Are you currently working on any side projects?
I’ve just completed a trailer for the Ottawa International Animation Festival which has been really fun. I got to experiment with my new keyboard a lot. I’m also making little things with clay.
What tools do you use most for your work?
I use quite a ‘traditional’ approach to animation. I use paper (all recycled), oil bar and paint. Then I scan it in with my monster scanner and dump the images into After Effects where I can size them up before using Premiere Pro to edit.
Peter’s desk and light box
Stack of finished frames
Peter at work
How I Got Here
What did you want to be growing up?
A chef. I have no idea why. I think I thought Jamie Oliver was cool.
What influence has your upbringing had on your work?
Massive. I come from a small town called Malvern which is really lovely. I was quite a slow child; I was always in my own thoughts and other kids picked up on this, especially during my first few years of high school. I made some good friends in my later school years, but I feel those early years messed me about a bit. I was really shy throughout school. I studied A-level business studies, word processing and ICT which I completely failed (I got all Es). I ended up on a one-year, part-time life drawing course in Malvern for mature students, which consisted of mostly retired people, and the rest is history.
How (if at all) is the subject you studied useful to your current role?
Thanks to word processing I can touch type.
Preparing for an exhibition in Italy
An exhibition of Peter’s work in Italy
What were your first jobs?
I did one day of work experience at Arthur Cox in Bristol while I was still in Newport. I met some brilliant directors who were there at the time, like Felix Massie and Matthew Walker. It was so important meeting these people, as they talked about the industry and the pros and cons of getting involved in it. I then did idents for Gorilla film magazine and Le Petit Néant. These were small independent publications so both jobs were unpaid, but it did give me the opportunity to experiment with the way I was animating. It was fun, and the people that made both publications were friends so they were super-flexible with what they wanted, and let me get on with it.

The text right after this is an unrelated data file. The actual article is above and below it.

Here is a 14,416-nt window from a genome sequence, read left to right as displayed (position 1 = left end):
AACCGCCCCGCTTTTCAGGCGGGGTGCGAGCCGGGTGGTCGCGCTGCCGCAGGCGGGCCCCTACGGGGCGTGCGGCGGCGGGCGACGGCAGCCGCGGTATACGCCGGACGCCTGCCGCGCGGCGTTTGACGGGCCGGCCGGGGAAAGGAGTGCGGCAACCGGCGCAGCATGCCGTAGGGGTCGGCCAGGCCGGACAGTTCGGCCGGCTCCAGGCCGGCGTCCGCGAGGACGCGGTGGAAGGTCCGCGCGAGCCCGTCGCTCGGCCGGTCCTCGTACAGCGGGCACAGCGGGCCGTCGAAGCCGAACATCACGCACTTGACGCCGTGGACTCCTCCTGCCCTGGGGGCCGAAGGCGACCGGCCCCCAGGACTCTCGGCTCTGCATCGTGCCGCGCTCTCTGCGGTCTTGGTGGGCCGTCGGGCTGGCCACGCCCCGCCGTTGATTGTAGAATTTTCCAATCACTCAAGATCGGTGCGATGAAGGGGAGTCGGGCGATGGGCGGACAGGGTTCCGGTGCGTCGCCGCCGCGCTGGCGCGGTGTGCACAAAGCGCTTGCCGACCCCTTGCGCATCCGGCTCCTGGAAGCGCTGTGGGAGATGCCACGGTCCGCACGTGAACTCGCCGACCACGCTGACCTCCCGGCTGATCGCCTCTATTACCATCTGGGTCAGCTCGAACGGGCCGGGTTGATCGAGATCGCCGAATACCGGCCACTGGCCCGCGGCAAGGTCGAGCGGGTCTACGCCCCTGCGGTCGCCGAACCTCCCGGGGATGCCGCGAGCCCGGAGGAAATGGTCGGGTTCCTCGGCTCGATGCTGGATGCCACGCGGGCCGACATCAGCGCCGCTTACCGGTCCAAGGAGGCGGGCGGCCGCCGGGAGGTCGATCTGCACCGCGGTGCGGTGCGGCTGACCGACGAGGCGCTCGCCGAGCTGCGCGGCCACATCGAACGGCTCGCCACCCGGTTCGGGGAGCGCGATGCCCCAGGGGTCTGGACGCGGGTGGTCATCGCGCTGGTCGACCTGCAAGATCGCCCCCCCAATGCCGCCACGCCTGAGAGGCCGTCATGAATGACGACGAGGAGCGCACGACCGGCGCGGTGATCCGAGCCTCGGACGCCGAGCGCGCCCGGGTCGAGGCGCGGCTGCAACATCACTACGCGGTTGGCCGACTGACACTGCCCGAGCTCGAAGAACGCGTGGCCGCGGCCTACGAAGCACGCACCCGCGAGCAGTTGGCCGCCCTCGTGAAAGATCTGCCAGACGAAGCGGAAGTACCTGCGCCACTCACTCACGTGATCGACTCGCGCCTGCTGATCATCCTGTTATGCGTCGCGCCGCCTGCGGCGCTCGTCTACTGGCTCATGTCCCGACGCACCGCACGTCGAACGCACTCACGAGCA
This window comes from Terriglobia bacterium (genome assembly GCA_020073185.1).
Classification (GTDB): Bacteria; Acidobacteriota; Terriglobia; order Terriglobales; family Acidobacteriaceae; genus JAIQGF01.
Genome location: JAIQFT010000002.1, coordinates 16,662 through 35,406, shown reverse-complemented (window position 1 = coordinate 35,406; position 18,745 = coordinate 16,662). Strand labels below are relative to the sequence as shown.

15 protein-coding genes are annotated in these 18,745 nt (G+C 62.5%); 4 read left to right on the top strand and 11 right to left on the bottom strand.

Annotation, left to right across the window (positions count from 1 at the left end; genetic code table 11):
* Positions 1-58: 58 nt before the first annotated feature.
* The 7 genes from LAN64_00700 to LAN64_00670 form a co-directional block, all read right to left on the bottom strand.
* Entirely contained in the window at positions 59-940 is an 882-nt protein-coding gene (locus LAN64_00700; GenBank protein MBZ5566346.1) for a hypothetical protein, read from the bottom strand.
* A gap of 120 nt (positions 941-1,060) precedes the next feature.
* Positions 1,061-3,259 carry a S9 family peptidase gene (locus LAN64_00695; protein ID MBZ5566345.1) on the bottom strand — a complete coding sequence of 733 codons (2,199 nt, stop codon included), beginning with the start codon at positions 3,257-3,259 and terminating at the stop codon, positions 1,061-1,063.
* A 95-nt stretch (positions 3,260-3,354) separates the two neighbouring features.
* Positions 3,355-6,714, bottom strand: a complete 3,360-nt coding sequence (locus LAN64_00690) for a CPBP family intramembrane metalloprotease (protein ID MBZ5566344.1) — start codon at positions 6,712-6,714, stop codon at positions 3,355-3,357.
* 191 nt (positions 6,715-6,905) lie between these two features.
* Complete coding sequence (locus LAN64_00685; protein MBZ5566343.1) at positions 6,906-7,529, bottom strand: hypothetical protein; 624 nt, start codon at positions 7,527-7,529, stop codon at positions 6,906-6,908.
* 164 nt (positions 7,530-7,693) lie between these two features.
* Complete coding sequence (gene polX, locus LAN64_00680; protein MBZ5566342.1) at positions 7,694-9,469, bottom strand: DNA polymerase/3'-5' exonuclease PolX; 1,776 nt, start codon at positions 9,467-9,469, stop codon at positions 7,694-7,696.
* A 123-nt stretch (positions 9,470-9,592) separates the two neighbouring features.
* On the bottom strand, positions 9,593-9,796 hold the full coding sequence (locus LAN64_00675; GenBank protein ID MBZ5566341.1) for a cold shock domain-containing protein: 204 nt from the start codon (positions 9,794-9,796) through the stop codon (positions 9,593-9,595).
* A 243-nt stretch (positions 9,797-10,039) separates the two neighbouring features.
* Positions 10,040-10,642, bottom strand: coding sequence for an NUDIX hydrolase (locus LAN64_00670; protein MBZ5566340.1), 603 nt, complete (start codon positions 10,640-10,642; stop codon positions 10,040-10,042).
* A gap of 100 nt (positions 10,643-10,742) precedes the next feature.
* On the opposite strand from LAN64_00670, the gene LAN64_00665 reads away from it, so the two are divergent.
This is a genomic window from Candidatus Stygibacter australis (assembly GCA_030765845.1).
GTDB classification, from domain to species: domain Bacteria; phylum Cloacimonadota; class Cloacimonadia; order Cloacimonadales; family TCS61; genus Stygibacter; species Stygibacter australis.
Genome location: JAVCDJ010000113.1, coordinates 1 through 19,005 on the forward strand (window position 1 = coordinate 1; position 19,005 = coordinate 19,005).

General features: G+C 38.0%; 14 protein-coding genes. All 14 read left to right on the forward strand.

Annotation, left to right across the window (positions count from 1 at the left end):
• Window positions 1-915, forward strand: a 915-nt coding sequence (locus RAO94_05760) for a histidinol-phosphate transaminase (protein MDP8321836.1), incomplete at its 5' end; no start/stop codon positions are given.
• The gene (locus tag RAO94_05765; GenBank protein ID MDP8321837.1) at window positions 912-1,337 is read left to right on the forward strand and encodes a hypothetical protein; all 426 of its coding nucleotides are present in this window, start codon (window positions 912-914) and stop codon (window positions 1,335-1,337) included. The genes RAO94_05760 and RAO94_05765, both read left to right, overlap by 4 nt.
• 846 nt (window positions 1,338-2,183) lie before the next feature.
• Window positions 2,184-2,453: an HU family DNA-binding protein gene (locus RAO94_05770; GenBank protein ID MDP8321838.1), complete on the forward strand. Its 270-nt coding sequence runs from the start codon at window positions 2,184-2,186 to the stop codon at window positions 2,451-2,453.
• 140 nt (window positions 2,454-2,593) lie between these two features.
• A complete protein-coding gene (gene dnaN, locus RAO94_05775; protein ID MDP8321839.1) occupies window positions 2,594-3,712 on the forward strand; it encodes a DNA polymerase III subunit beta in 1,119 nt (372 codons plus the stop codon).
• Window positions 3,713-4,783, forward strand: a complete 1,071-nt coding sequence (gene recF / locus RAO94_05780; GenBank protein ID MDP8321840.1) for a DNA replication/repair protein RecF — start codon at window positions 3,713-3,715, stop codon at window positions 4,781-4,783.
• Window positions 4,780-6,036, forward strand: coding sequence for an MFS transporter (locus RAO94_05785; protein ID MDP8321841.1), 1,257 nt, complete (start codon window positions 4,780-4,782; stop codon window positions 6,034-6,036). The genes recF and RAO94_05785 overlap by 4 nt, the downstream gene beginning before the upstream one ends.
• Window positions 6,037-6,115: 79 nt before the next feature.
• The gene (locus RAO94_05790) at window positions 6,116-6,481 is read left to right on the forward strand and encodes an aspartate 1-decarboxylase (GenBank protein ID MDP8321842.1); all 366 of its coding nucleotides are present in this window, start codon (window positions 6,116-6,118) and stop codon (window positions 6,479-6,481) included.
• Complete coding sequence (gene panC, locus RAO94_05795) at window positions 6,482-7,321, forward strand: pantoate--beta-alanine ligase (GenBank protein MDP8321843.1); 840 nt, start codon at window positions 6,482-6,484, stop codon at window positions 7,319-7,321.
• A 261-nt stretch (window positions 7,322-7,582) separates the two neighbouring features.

“Doing work for free or ‘for the exposure’. Don’t do it. The exposure does not exist and it slightly destroys your soul.”
Who in particular helped you the most at the start of your career?
My teachers at Newport and the RCA, in particular Matthew Gravelle, Peter Blegvad, Will Bishop-Stephens, Martin Morris and James Manning. Not that my other teachers weren’t great as well, but these were the ones who really pushed me. Without their encouragement – but also their criticism and knowledge – I’m not sure what type of work I would have ended up making. Also, career-wise, the film festivals that took a punt at my work: Ottawa, Pictoplasma and Nobuaki Doi who gave me my first retrospectives across Japan. I owe a lot to these people and festivals.
Was there a particular project you worked on that helped your development?
I made a film in my first year of RCA called ‘Christmas tree sales invoice’ which I hated so much. I felt like I had completely repeated myself and was thinking too much about what I was doing. I went to a low place. I ended up going to the drawing studio at the RCA a lot and attended the drawing classes of the life drawing teacher, Martin Morris. It changed my whole approach to drawing. I made my short film Hogan after that which was the first film that had a big run of festival appearances.
What skills have you learnt along the way?
Well I’ve kind of stuck to my guns with my approach, which I’m sure has put a lot of companies off. But equally, I’ve got to meet a bunch of people that do like what I do and have offered me work. In a way I haven’t adapted at all; I just keep doing what I enjoy. If people like it, great, and if people dislike it that’s also great. I try new things with each project, that’s what keeps me excited.
What’s been your biggest challenge?
Doing work for free or ‘for the exposure’. Don’t do it. The exposure does not exist and it slightly destroys your soul.
Is your job what you thought it would be?
Pretty much. It was never going to be sex, drugs and rock and roll doing animation. But it’s pretty good.
Some of Peter’s clay faces
What would you like to do next?
I’ve just done two little exhibitions in Italy and Germany, I’ve started making more things out of clay and am doing some sound projects for installations. So I would like to get in contact with some small galleries in London and do some more exhibitions. I’m making a new short film called ‘Blue Orange Yellow Green Red Dog’ and some illustrations for a publication in Italy. I’m also planning to do a bunch of talks and workshops at universities, which will be fun. It’s always nice talking to students about their work.
Could you do this job forever?
I try not to think too much about the future like that. Just go with the flow and whatever happens, happens.
What do you feel is the natural career progression for someone in your current position?
I guess some sort of part-time teaching work or getting picked up by a production company that digs my work. It’s different for everyone. It isn’t so black and white.
Words of Wisdom
What advice would you give to a young creative wanting to become animator?
Be prepared for low points. But the highs will outweigh them as long as you stick to what you love doing. It’s not all about who or what can offer you the biggest pay cheque.